Apathy toward the traditional American role as marriage counselor between Seoul and Tokyo will likely have an unfortunate effect on cooperation between them.
The Cost of Peace
At the precise moment Japan is taking small steps toward a more independent defense policy, Korea is undergoing a political sea change. Though South Korean President Moon Jae In doesn’t speak about it publicly, there is evidence Seoul is greatly concerned about the trajectory of U.S. diplomacy with the Democratic People’s Republic of Korea (DPRK). Though he is largely responsible for the rapid warming of inter-Korean relations that enabled the Singapore Summit between Kim Jong Un and President Trump in June 2018, Moon likely made these moves in hopes of steering the process. Instead he found himself locked out of the room in Singapore. From that moment it was clear the cost of the breakthrough was the abandonment of 70 years of U.S. support of Seoul as the only legitimate government of the Korean people.
Sharing legitimacy with Kim Jong Un is a terrible position for the South Korean leader to be in; particularly since it comes as the result of a decision made in Washington rather than in Seoul. The decision also solidifies the Japanese urge to re-arm which in turn, heightens South Korean insecurity. The lethal combination of Japanese and South Korean hedging with Trumpian apathy toward the traditional American role as marriage counselor between Seoul and Tokyo, will likely have an unfortunate effect on cooperation between them.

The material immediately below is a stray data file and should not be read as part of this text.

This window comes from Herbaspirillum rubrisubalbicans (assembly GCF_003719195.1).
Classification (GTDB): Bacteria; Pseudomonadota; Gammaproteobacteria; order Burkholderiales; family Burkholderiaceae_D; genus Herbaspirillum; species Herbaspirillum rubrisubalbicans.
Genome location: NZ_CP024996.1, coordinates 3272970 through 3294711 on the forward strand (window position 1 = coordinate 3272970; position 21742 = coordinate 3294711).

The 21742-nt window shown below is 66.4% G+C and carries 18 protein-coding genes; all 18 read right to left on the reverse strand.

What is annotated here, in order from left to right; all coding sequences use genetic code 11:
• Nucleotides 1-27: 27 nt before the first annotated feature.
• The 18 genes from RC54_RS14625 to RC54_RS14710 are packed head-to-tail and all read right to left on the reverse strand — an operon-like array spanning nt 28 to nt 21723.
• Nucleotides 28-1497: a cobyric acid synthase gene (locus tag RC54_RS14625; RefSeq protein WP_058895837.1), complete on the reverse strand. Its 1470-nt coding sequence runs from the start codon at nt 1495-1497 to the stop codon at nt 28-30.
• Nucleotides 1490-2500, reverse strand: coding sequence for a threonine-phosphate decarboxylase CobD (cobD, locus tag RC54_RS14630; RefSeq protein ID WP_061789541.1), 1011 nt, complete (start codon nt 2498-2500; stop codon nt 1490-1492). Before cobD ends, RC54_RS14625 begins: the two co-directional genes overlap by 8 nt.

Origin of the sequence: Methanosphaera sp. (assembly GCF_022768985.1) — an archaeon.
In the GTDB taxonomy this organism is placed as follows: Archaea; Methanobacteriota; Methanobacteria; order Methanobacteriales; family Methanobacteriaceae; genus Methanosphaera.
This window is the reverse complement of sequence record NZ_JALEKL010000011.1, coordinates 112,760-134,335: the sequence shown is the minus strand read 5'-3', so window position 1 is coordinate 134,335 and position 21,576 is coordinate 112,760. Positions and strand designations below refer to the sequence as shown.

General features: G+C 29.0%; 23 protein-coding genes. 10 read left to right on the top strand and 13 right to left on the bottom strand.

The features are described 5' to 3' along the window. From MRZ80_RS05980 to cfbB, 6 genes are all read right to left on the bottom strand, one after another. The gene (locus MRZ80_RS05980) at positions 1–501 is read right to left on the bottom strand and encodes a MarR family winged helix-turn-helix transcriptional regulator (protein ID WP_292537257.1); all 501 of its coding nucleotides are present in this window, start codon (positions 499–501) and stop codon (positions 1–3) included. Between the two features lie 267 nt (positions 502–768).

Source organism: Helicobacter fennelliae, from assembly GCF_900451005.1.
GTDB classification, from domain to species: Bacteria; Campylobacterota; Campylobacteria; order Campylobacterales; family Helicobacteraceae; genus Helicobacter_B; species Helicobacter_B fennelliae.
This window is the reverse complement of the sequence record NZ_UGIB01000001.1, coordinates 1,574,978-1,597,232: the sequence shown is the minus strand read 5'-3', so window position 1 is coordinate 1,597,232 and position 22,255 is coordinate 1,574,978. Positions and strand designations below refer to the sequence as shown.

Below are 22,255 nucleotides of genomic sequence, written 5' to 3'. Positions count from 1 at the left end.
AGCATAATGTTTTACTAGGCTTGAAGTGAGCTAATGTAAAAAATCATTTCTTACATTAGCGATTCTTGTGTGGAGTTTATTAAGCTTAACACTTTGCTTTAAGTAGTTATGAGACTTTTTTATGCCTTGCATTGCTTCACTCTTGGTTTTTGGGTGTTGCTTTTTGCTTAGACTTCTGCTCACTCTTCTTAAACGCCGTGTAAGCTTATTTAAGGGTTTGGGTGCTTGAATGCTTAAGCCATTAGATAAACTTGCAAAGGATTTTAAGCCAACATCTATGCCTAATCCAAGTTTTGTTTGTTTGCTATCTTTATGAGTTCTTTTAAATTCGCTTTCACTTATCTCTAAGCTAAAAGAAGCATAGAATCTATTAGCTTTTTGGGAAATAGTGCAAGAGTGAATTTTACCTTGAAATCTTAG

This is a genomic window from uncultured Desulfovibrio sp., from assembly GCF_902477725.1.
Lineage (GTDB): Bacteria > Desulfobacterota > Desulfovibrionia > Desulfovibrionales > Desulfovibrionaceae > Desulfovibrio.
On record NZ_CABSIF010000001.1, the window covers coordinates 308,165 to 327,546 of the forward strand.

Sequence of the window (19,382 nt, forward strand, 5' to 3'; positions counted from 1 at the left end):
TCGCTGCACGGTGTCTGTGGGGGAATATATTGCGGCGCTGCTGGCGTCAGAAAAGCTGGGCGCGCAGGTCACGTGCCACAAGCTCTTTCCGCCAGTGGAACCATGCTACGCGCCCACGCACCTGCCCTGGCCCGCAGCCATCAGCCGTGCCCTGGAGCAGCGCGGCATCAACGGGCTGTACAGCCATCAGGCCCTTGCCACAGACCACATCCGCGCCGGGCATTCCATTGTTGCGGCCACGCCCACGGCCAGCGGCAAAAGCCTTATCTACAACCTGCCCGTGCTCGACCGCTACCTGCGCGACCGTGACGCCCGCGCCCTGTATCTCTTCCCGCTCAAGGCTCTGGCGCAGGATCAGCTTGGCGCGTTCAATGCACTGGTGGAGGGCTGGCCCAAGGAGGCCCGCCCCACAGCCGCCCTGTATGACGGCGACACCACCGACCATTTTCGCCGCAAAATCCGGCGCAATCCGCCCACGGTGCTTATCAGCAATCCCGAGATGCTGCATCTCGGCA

The sins of Imperial Japan in the 19th and early 20th centuries serve as an inhibitor to cooperation with Korea. For this reason, the United States played a critical stabilizing role in the region as the broker of alliance politics between them. If, for example, Korea could not or would not work with the Japanese directly, they could at least collaborate multilaterally. At times when even this was not possible, each could work bilaterally with the U.S. towards common objectives determined by Washington. This approach, sometimes called “multilateral bilateralism” is not ideal but the United States uses it successfully in Southeast Asia.